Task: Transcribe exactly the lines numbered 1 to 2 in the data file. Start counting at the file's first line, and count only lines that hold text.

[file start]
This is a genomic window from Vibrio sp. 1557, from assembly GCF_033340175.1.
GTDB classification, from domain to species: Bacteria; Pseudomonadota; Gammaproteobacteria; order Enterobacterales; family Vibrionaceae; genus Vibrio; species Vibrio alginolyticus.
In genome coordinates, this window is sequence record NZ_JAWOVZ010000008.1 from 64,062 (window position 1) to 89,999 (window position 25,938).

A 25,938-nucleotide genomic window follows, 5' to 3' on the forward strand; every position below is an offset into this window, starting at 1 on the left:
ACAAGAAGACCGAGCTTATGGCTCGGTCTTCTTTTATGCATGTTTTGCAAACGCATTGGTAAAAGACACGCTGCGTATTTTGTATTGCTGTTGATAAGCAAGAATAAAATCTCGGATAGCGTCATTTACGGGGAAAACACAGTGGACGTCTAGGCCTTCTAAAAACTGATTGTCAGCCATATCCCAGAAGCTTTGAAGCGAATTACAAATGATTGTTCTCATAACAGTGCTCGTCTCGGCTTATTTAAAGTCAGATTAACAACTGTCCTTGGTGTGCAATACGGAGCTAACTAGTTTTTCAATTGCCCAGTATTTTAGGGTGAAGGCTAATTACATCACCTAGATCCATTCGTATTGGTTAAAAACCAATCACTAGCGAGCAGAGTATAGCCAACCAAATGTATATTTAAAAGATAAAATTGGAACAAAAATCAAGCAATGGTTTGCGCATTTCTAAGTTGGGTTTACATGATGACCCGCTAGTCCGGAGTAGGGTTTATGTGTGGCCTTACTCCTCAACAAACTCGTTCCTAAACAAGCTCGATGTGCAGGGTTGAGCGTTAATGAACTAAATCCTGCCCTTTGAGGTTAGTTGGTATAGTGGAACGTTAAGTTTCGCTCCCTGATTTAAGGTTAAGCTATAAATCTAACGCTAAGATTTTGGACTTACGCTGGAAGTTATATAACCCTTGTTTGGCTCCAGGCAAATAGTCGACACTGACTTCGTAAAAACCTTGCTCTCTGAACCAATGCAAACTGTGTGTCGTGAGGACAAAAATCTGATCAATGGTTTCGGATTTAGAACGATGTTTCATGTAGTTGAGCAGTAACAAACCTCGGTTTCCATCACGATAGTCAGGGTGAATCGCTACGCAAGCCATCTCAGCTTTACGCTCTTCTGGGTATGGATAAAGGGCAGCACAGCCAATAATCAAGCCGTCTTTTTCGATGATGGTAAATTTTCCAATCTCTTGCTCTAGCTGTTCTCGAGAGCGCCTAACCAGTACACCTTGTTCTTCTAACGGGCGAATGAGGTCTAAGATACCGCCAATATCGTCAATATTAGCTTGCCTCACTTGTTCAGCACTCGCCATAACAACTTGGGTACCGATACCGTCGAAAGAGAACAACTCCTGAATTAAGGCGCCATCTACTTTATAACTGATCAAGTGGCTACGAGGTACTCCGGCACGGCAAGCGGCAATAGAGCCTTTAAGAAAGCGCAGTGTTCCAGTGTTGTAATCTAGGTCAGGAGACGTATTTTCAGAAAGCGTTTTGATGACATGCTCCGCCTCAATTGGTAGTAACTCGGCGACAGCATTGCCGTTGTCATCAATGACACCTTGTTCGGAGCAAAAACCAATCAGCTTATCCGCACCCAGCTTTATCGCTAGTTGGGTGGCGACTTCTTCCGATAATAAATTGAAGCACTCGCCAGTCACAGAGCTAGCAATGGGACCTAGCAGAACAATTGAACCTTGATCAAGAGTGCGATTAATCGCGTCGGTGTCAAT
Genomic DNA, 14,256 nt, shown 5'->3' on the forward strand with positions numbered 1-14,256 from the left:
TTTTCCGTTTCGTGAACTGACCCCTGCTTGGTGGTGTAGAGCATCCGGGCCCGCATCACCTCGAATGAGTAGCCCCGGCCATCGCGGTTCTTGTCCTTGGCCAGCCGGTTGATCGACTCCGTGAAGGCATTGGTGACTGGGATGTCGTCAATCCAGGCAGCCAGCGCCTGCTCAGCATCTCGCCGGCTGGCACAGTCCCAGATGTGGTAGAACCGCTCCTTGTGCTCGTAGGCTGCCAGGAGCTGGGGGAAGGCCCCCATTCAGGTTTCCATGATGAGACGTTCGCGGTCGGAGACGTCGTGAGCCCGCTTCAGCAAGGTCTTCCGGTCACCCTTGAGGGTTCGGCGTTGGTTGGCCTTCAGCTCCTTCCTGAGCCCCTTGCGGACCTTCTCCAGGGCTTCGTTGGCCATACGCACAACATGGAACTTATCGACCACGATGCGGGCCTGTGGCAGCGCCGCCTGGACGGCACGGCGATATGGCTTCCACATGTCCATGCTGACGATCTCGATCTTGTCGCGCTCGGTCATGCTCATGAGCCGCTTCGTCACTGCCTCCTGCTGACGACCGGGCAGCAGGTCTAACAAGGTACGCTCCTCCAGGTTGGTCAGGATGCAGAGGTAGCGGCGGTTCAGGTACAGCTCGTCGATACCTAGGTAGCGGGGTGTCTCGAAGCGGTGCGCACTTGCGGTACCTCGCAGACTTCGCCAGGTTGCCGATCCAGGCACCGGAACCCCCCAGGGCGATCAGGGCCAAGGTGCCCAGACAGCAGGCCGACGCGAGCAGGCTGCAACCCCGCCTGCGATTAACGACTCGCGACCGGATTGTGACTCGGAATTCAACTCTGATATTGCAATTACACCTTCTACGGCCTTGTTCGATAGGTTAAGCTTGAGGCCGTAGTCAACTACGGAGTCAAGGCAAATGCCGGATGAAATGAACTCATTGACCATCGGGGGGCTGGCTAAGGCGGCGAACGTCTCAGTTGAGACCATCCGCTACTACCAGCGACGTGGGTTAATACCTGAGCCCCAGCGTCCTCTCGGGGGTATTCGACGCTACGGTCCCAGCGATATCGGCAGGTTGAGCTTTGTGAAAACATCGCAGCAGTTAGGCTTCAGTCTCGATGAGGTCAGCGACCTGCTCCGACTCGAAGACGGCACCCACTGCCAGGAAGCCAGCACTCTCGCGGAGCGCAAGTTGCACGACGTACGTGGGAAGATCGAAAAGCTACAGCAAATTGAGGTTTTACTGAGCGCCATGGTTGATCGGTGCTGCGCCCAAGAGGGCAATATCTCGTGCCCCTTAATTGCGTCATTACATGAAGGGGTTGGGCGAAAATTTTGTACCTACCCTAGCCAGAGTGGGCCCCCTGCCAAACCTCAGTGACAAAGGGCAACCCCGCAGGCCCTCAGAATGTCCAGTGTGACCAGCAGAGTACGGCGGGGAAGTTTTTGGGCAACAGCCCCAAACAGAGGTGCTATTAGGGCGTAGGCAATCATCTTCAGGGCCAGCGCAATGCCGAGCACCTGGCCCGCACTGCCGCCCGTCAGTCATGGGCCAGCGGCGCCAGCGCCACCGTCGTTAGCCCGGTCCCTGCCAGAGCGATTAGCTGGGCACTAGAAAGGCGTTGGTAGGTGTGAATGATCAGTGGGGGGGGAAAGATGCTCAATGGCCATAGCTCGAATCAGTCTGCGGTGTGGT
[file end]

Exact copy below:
This is a genomic window from Vibrio sp. 1557, from assembly GCF_033340175.1.
GTDB classification, from domain to species: Bacteria; Pseudomonadota; Gammaproteobacteria; order Enterobacterales; family Vibrionaceae; genus Vibrio; species Vibrio alginolyticus.